Created in 1902, Julius Klinger’s book of design and ornament, La Femme dans la Décoration Moderne, is a graphic celebration of the feminine. The 30 pages of motifs contained within—which all feature women—were intended to be sources of inspiration for practitioners of … Continue reading →
One of the most seminal figures in the history of American fashion was not, in fact, a designer at all. For more than seven decades, Eleanor Lambert (1903-2003) was American fashion’s greatest champion and advocate, pulling the strings behind the … Continue reading →
In 1924, American Vogue opined, “At the beginning of beauty lies the beautiful figure. For it is the single thing about a woman that comes nearest to dominating in the ensemble of her attractiveness.” It may not be able to … Continue reading →
(click to enlarge) In early November 1793, amidst the most violent period of the French Revolution, the National Convention issued this decree declaring that the citizens of France were “free to wear such garments appropriate to their sex in … Continue reading →
As a fashion historian, working in a Special Collections unit which focuses almost entirely on the history of design, is both a fantastic job and a wonderful education in its own right. The objects which encompass my day-to-day routine continually … Continue reading →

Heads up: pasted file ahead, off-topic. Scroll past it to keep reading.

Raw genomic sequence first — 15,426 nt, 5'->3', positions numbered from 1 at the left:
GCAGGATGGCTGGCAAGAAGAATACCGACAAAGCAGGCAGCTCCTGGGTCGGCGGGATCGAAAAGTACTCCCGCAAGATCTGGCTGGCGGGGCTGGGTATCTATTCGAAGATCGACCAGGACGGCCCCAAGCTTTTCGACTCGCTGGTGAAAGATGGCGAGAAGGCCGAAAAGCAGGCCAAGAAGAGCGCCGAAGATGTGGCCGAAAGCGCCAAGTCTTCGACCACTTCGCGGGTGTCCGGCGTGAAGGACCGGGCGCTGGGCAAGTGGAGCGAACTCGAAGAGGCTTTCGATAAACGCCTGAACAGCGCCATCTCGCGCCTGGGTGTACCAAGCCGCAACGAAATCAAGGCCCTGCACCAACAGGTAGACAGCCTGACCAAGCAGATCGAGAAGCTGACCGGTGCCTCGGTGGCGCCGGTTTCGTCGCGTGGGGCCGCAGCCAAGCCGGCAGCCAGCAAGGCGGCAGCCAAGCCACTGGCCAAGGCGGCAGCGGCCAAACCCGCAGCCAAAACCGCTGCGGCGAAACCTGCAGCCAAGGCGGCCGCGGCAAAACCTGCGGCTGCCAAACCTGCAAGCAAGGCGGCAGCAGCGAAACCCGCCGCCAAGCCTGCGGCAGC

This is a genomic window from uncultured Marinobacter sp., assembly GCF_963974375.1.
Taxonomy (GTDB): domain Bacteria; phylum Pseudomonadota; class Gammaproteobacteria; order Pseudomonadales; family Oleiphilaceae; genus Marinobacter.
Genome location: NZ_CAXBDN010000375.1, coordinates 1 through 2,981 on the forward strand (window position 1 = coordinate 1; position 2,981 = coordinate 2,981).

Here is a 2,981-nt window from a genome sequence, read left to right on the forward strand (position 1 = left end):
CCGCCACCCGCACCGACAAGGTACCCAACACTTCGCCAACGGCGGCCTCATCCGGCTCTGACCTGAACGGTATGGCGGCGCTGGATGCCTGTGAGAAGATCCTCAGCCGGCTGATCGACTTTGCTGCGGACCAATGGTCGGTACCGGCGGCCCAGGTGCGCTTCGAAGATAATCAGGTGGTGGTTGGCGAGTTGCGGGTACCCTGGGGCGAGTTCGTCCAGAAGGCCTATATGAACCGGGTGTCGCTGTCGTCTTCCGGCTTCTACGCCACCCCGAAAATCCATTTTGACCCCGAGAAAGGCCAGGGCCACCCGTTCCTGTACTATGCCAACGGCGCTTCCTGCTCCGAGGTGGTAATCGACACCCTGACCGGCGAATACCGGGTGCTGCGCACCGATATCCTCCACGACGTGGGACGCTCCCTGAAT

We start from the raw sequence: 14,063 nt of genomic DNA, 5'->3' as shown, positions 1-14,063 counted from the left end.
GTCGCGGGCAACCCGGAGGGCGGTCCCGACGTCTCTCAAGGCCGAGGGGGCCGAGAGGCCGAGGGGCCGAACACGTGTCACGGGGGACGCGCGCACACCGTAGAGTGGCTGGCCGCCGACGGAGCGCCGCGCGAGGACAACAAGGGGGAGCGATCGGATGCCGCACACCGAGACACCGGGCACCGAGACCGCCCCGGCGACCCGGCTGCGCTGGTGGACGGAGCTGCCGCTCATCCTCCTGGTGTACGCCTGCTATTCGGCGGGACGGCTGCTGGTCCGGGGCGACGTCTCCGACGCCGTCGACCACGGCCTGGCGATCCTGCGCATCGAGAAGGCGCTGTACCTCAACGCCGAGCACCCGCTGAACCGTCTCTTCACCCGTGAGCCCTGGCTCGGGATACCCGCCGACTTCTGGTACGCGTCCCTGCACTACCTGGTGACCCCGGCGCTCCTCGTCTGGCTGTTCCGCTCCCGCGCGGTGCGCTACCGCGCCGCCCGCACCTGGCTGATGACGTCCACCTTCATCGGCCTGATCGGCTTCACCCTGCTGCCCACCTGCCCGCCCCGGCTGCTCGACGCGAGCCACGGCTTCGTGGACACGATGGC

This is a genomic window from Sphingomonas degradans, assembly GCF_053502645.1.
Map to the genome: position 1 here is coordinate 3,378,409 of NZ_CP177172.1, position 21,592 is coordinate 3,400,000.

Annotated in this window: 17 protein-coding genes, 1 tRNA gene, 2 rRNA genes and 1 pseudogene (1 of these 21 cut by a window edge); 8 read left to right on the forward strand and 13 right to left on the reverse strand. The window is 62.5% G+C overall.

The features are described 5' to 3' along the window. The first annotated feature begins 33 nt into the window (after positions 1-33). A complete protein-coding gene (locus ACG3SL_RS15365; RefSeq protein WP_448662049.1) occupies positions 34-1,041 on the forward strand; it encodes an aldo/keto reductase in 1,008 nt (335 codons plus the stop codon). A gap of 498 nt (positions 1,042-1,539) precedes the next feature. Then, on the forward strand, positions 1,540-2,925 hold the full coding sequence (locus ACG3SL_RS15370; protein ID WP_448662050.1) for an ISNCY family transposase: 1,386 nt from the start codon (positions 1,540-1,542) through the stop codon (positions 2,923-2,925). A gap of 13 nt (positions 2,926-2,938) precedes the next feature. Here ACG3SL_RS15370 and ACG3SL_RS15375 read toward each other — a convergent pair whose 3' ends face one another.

Beginning in the late 1970s, FIT library director John Touhey initiated the collection of oral histories as told by prominent members of the American fashion industry. Over the course of several decades, fashion designers, department store executives, Hollywood costume … Continue reading →
One of the greatest joys of working in a Special Collections unit is some of the discoveries you make when opening a box, that has been long tucked, safely away on a shelf, the contents of which have been seen … Continue reading →
A curious little catalog came to our attention recently after it was determined that it was in need of some minor conservation. Titled in French, published in Switzerland, written in English and priced in English £s, … Continue reading →
During the 1910s and 1920s, Paris was a hotbed of artistic experimentation. The hierarchy of artistic mediums seemed to dissolve away as painters collaborated with dancers, fashion designers with decorative artists, and—in the case of Sports et divertissements— illustrators with … Continue reading →
We are getting a makeover! Currently, our collections and offices are housed a temporary space where they will reside during our renovation. We are still located on the 4th floor of the Library, just follow the signs to E427.
Due to the renovation and pending move, we are currently not accepting research appointments. We expect to be relocated into our new space by the end of February and look forward to servicing your request after this time. Please email or call for updates or inquiries.